I am sure that some self-congratulating nitwits will take all this as rubbish and embark on a denial campaign based on thin air. My reply to these hardened experts at self-delusion is: If literacy skills in MRM are really high, then there is no need to have political symbols on our ballot paper and all MRM citizens will be able to do well in the UNESCO literacy test and write a 150 word text on themselves in any language of their choice respecting all written language rules. Let’s put them to test!

The real shame and waste are that we have the resources to build in MRM a genuine course in bilingual literacy for all citizens but we seem unable to take the right decision. We prefer to focus on non-issues and irrelevancies; take preconceived ideas as gospel truth; refuse to admit facts; and worse of all, choose mud-slinging and character assassination instead of rational arguments. We prefer NOT to know because knowledge does incite action. If properly handled, our national language, Mauritian, and our official language, English, which are both creole languages are valuable complementary instruments to attain the goals of sustainable, universal functional bilingual literacy.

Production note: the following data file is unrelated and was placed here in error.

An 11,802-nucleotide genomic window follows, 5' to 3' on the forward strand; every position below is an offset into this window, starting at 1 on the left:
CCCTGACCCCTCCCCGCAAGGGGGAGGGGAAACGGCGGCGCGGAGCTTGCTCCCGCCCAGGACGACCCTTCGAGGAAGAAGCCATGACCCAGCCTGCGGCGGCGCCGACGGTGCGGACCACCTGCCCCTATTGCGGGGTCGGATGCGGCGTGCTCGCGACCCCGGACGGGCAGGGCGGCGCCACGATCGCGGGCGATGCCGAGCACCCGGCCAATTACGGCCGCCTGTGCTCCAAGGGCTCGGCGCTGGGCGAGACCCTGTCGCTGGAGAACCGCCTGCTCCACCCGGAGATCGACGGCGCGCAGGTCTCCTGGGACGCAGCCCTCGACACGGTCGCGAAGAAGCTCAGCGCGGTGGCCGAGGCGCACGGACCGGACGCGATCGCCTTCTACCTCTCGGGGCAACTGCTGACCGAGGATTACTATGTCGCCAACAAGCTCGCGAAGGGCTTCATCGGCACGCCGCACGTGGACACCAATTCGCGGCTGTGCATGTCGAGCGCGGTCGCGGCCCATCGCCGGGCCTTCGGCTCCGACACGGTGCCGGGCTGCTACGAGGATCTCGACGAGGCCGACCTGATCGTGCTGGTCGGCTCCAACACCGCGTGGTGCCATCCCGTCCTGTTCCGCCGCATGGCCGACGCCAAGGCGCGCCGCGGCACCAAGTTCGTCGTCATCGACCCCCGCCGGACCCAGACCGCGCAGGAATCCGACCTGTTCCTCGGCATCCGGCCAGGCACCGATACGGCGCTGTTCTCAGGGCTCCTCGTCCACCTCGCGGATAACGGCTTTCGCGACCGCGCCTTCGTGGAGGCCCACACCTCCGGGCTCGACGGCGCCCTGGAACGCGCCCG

This does not mean that that our semi-official language, French, and the different identity languages should be ignored. The teaching of languages and language learning should be planned and staggered.

2. KNOW WHO YOU ARE. Another important function of education is to help us know who we really are for self-knowledge is an important road to wisdom. Yet we prefer to bask in myths and ill-digested concepts. We reject the findings of science when it tells us that Africa is the cradle of humanity; we reject the works of philosophers and historians who say that the MRM archipelago is made up of creole islands. Some even question and reject Darwinism as haram. In the past, some racists called Mauritius ‘Petite France’. Now we have a new brand of racists who call Mauritius ‘Little India’. “To know thyself is the beginning of wisdom.” Socrates said this a long-long time ago. But we refuse to learn.